An outrage-baiting rumor has spun out of control.
The headlines were titillating:
“Germany sets up safe sex website for refugees—and it’s totally awkward,” cried the U.K.’s Metro.
“Website tells migrants how to handle the Germans,” read the Times of Europe.
“Germany welcomes refugees with sex education website,” claimed Fox News.
On social media, advocates for refugees and Muslim migrants called the German government’s new sex-ed website, Zanzu.de, “racist and demeaning.” When the site launched in February, with its textbook descriptions of rape and women’s bodies, the media suggested that the government had rushed to create it in reaction to a string of New Year’s Eve reports of sexual assault involving men who, according to Cologne police chief Wolfgang Albers, were “of Arab or North African appearance.”
So what is this Zanzu site, anyway? Was it created just to teach the influx of Middle Eastern migrants how not to sexually assault German women?
The Daily Dot reached out to Germany’s Federal Centre for Health Education (known as the BZgA), which created and launched Zanzu. Dr. Christine Winkelmann, head of a unit that oversees HIV and STI prevention education, explained that the BZgA first thought up the sex-ed website back in 2012 and began working on a needs assessment in partnership with Belgium’s Flemish Expertise Centre for Sexual Health in 2013.
“Zanzu was created to support intermediaries (medical doctors, medical personnel, or counselors) in their work with migrants who, for several reasons, don’t know the language of the host country, Germany or Belgium, yet,” Winkelmann told the Daily Dot. “These may be people who have migrated to Germany or Belgium for different reasons—EU internal migrants, marriage migrants, asylum seekers, and refugees.”
When asked whether the website was launched in response to the wave of New Year’s Eve assaults, Winkelmann responded: “No, certainly not.”
Immigration to Germany has been robust for years, as people from nearby conservative areas seek its relative freedoms and healthy economy. According to a 2015 German statistics bureau report, 20 percent of the country’s residents have an immigrant background; the majority of residents who are not native Germans are Turkish, followed by Polish, Italians, and Romanians. Of the top 15 nationality groups among migrants to German, the majority represent areas decimated by the Yugoslav Wars and bordering countries: Croatia, Serbia, Bosnia, Kosovo, Bulgaria, Hungary, and Greece.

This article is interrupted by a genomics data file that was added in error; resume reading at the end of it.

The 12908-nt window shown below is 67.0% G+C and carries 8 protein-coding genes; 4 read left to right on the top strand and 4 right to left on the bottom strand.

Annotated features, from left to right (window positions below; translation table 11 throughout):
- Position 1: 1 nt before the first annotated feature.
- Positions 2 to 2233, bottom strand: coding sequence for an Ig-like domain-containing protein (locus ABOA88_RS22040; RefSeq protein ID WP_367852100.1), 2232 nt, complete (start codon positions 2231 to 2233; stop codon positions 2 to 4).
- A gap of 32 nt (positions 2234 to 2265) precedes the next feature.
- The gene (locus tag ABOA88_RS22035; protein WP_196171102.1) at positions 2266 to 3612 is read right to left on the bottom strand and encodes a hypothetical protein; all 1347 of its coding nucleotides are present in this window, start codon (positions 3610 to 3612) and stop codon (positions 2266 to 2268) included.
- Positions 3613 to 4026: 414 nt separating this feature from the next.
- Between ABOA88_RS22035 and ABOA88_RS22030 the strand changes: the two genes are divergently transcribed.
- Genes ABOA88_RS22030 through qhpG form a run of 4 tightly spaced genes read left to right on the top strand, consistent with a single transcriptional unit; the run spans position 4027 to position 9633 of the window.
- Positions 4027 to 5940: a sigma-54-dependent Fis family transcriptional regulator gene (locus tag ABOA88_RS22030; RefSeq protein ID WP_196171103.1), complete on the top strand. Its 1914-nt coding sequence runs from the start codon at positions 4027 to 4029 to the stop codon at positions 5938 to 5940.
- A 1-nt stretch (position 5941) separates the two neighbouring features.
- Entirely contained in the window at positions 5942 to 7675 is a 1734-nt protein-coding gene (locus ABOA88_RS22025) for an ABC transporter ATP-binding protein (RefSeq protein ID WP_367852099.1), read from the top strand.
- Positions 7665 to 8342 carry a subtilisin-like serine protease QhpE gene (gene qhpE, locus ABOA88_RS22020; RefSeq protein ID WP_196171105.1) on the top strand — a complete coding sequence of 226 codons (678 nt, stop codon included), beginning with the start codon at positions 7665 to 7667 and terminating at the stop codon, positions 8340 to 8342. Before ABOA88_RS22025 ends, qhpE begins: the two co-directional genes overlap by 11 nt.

Because all of these immigrants speak different languages, medical professionals often struggle to communicate with their patients. The German government created Zanzu in order to help doctors translate terms relating to family planning, pregnancy, HIV and STI prevention, and relationships into the main languages used by immigrant populations.
Part of the way Zanzu does that is by offering a glossary of medical terms that healthcare providers can easily translate into various languages—in addition to its many admittedly awkward illustrations of sex and bodies.
Zanzu’s English site is headlined “My body in words and images,” and has the general feel of a sex-ed pamphlet. There are dorky medical illustrations that, for example, explain how the menstrual period works and how to use a condom. While perhaps a bit more graphic than what we’re used to in the more uptight U.S., Zanzu covers all the basics of sex ed with a few special migration-related issues thrown in—like explaining that female genital mutilation is illegal in Germany.
“The website was launched in 13 languages at the beginning of the year, which was perceived by some of the media in the context of the refugees,” said Winkelmann. “The fact that the website has 13 languages increased the impression that its main target groups are the migrants themselves instead of the intermediaries working with the migrants.”
Language options include German, English, Polish, Dutch, Russian, Spanish, French, Turkish, Arabic, Bulgarian, Albanian, and Romanian.
Unlike the United States—where less than half of states mandate sex ed be taught in schools—Germany offers comprehensive sex education to youth starting in primary school. Sex ed continues throughout high school, and special HIV and STI prevention programs target youth and adults through outreach and education.
Because of its multilingual capabilities and the fact that it’s available to anyone with Web access, Zanzu may just be the Esperanto of sex ed.
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